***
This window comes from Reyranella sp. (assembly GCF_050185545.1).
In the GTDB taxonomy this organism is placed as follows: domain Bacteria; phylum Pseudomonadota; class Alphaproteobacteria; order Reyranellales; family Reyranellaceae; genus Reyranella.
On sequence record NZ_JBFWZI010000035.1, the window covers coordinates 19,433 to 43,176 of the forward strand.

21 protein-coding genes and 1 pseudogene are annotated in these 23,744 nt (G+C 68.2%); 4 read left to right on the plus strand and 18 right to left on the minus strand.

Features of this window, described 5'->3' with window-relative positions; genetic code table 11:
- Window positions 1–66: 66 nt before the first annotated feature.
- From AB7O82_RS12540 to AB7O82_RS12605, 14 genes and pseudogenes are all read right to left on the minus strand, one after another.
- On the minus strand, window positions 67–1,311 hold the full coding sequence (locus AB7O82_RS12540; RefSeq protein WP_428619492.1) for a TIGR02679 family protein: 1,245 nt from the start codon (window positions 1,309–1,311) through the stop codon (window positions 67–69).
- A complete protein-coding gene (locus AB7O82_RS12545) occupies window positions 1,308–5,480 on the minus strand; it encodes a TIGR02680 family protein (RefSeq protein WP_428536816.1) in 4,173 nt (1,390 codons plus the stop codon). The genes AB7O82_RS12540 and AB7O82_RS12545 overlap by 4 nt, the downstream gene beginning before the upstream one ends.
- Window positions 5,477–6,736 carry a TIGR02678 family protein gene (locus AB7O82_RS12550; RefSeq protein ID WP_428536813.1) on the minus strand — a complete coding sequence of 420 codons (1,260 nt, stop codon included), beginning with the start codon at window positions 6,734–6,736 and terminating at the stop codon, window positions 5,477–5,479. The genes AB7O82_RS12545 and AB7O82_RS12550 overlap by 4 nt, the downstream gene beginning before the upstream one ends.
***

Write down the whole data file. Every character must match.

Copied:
This window comes from Reyranella sp. (assembly GCF_050185545.1).
In the GTDB taxonomy this organism is placed as follows: domain Bacteria; phylum Pseudomonadota; class Alphaproteobacteria; order Reyranellales; family Reyranellaceae; genus Reyranella.
On sequence record NZ_JBFWZI010000035.1, the window covers coordinates 19,433 to 43,176 of the forward strand.

21 protein-coding genes and 1 pseudogene are annotated in these 23,744 nt (G+C 68.2%); 4 read left to right on the plus strand and 18 right to left on the minus strand.

Features of this window, described 5'->3' with window-relative positions; genetic code table 11:
- Window positions 1–66: 66 nt before the first annotated feature.
- From AB7O82_RS12540 to AB7O82_RS12605, 14 genes and pseudogenes are all read right to left on the minus strand, one after another.
- On the minus strand, window positions 67–1,311 hold the full coding sequence (locus AB7O82_RS12540; RefSeq protein WP_428619492.1) for a TIGR02679 family protein: 1,245 nt from the start codon (window positions 1,309–1,311) through the stop codon (window positions 67–69).
- A complete protein-coding gene (locus AB7O82_RS12545) occupies window positions 1,308–5,480 on the minus strand; it encodes a TIGR02680 family protein (RefSeq protein WP_428536816.1) in 4,173 nt (1,390 codons plus the stop codon). The genes AB7O82_RS12540 and AB7O82_RS12545 overlap by 4 nt, the downstream gene beginning before the upstream one ends.
- Window positions 5,477–6,736 carry a TIGR02678 family protein gene (locus AB7O82_RS12550; RefSeq protein ID WP_428536813.1) on the minus strand — a complete coding sequence of 420 codons (1,260 nt, stop codon included), beginning with the start codon at window positions 6,734–6,736 and terminating at the stop codon, window positions 5,477–5,479. The genes AB7O82_RS12545 and AB7O82_RS12550 overlap by 4 nt, the downstream gene beginning before the upstream one ends.